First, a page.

Tag: Web

Valentines Day sorted – by Fantasie

Freya FB App

Guys look out. If you’re partner uses this Facebook app and you don’t get her what she wants…look out, as she’s told to finish with you!

Seriously though, this is a nice USEFUL FB app for once.

I reckon this will help us guys…

Official press release tells us:

Press Release

Fantasie has the perfect solution: tell them what you want this Valentines with Fantasie’s new Facebook application, designed to give them a cheeky little hint.

It’s simple. Select your favourite set of Fantasie lingerie from a gorgeous selection of fresh and beautiful styles – available all the way up to an H cup, designed to support, fit and flatter. There is something for everyone.

Then, select your perfect date whether it is a quiet night in with a bottle of wine, a romantic meal, or a weekend away. All that is left to do is to send it on to your partner and hope that this subtle hint gets you what you have asked for this Valentines – it couldn’t be easier.

If you don’t get what you want, tell them it’s over! Or that they need to try harder next year.

Kinda cool I reckon…guys beware!!!

Seesmic Look – Quick Review – Day one!

Seesmic LookAs an avid user of Tweetdeck I was pretty sure I couldn’t be converted. But when Seesmic Look came along today I did stop and wonder…

I love the Seesmic Look (SL) interface and the design they have used however it just doesn’t do the job for me.

Using Tweetdeck I can operate at good speeds, not spend time waiting for ‘things’ to load and essentially using as a proper Twitter dashboard to keep me on top of going’s on.

I totally see how and why SL was created, it is beautiful and fluid, but it misses the vital point for users such as myself which is speed. The time lines pulse in and out, the Tweets float as if they are alive…did I mention the design was very fluid…?

On entering you’re dropped straight on to the Trends page to show what is going on across Twitter – this suggests you want to know this versus diving straight in to find out what is going on in your part of the Twitterverse (can’t believe I wrote that word…)


The navigation is very easy to use. Click, slide and the various menu’s drop in and out as you would expect of a tool of this calibre. The video timeline is useful (just like Google Waves) as it shows you how stuff has dropped in chronologically. You can also select just your Twitter lists to see who’s said what on that list alone – now that is a useful idea but again…it’s a bit too slow getting to the point!


The channels idea is pretty sweet and I can see a number of brands enjoying getting involved in this. Simple to immerse yourself in one of the preloaded ones and very simple to get around. Check out the Red Bull one and you can instantly get hold of all their Twitter users and see what they are saying – quite nice. Kinda like Interactive TV mini-sites but on a Twitter-powered app.


This is where it does get a little more interesting to me. Interests is a great way to navigate Twitter just like you would a Sunday paper. You find the section of the paper you like – Business, Sport, etc – and then you open/click it and voila – your interest is in front of you. Not too many interests are catered for so you have to have a general interest (much like the Sunday paper) however you can build your own list as an interest and simply view your personal interest that way.


So what do I thin overall and am I going to convert…hmmm…

The problem I have is that it is too beautiful for it’s own good. It’s so nice to use that it gets in the way of what you’re trying to achieve which is a quick fix of what is going on. If you had a good 30mins every hour to use SL it would be a marvellous experience. However I don’t and therefore speed is important to me far over and above beauty.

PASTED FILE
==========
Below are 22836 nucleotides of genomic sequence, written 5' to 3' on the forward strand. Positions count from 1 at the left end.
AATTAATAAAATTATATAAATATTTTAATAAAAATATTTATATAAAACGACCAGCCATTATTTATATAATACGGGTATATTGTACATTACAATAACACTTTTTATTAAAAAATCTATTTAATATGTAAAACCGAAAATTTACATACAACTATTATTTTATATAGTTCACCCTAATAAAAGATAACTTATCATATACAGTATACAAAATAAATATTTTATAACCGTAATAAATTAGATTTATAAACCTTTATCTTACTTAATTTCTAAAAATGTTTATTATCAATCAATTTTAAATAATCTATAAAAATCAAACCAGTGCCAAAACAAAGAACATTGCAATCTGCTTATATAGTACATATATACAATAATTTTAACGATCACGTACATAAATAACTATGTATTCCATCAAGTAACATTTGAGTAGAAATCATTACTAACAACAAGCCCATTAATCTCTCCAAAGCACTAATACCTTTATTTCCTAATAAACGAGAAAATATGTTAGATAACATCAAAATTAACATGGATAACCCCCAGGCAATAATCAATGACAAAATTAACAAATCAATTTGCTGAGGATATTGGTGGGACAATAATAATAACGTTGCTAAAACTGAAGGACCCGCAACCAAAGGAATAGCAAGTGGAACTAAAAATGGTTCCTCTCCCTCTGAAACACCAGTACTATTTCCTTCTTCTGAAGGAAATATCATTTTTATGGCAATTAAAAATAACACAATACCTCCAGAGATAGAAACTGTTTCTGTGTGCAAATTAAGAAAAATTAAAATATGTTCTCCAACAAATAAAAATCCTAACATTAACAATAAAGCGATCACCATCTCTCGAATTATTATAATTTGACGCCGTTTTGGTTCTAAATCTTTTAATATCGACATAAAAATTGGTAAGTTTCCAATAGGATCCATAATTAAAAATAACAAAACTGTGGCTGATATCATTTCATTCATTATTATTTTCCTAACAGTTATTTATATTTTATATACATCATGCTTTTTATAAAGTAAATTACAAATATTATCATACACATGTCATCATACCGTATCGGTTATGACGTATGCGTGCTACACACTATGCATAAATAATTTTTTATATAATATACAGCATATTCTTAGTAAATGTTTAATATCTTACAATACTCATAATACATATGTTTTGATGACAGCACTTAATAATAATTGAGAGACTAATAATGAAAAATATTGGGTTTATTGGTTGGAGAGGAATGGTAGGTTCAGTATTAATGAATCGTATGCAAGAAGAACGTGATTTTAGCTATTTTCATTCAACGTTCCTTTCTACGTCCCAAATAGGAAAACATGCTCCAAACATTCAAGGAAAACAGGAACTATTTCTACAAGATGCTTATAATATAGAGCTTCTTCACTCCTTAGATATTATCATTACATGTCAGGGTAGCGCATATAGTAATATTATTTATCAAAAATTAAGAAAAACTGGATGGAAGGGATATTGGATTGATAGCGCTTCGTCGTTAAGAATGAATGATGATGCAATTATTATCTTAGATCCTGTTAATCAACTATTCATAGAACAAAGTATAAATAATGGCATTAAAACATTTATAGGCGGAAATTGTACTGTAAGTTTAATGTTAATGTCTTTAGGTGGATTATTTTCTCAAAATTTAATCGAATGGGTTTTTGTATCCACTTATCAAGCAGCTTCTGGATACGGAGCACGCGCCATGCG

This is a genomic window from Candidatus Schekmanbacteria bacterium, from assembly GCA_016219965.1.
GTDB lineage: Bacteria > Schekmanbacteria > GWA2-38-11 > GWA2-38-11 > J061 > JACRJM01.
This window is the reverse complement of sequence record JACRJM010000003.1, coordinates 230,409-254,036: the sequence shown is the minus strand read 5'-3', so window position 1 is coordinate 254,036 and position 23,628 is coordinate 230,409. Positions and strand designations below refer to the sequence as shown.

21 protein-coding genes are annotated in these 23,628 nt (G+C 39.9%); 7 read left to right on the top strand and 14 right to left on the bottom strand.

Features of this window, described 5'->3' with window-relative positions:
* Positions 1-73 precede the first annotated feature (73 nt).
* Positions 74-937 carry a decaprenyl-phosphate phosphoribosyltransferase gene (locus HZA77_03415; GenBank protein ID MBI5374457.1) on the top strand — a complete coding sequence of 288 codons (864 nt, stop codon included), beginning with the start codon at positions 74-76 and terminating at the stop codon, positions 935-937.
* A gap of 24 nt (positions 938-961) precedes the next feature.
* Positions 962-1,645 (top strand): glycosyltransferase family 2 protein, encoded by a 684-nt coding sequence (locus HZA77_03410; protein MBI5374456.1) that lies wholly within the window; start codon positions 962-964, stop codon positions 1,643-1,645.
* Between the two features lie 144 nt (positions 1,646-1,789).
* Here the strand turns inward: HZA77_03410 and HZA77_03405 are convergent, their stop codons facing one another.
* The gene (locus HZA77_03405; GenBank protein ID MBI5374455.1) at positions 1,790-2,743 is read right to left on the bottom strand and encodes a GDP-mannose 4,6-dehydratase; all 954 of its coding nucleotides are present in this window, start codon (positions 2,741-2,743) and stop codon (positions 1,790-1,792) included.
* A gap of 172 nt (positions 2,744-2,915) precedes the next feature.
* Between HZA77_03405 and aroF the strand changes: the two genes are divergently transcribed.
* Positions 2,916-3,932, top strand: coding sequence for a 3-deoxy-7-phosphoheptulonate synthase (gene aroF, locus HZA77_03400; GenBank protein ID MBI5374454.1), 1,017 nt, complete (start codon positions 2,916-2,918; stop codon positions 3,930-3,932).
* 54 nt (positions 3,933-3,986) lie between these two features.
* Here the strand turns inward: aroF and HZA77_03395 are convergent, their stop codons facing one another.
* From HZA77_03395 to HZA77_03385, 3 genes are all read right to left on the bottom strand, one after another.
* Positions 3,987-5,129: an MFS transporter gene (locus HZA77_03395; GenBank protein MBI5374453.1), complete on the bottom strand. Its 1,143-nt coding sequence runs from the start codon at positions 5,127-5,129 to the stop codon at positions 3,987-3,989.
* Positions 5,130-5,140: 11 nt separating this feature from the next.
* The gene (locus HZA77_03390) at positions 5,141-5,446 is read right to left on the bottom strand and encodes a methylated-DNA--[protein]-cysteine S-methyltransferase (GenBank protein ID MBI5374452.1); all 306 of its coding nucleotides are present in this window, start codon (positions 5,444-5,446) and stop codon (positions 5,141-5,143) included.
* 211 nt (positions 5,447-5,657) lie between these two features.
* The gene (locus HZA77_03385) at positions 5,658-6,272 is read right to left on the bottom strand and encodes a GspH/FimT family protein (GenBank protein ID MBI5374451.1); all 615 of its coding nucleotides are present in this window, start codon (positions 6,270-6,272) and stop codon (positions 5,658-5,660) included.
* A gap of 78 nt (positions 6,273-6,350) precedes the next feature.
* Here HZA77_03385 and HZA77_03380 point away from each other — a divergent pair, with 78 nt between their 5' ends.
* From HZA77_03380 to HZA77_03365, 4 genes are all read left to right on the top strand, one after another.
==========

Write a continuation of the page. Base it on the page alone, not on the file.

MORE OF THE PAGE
But, in defence of SL they do say it is ‘designed with the casual user in mind’ so I guess I may not be that person.

So that’s that for moment. I am going to persevere for a few days (if I can afford that much time!) and see what changes but for the meantime…

…I’m back to Tweetdeck to Tweet this blog post because it is much, much quicker…

10 comm’s points for 2010 that need considering.

Ok, so there have been millions of ‘what 2010 holds’ or ‘predictions for 2010′ articles written but to save time I decided to digest all these and then write a succinct list of things I truely believe we should note or act upon.

Many of the ‘lists’ thus far have been truely up for debate and some have agendas I’d say.

So what can we realistically expect to play out, become very real and change the ways in which we must work?


So, the top ten I believe are as follows:

  • The lines have truly blurred. It’s becoming increasingly difficult to draw a line between different forms of communications, especially when considering the online space. So why try and do it? Consider everything within the mix and do not try to separate.
  • Successful communications programs need to integrate owned, earned and paid media to achieve their goals. Dave Fleet talked about this Forrester view and it couldn’t be more important through 2010 with reduced budgets and increasing pressures.
  • Two-way communication is increasing. Wherever you look, previously one-way information flows are becoming two-way. Mainstream media feed off social media while also driving it. Advertising drives attention but also content strategies.
  • Marketing is turning “inbound”.
  • Products are evolving into Services.
  • Consumer dialogue and co-creation are becoming the keys to Relevance and Brand value.
  • Local should be key for a step by step Culture shift.
  • Digital Energy will be “liquid”, as opposed to “budgeted”,which necessitates a new type of metrics and expertise.
  • Measurement is key if we are to take bold steps within social comm’s.
  • Reporting ‘meaningful numbers’ (not followers, members, etc) such as sentiment and comm’s reach.

There are many more for us all to consider but try as we might we can only head of a few over the coming months of planning and executing.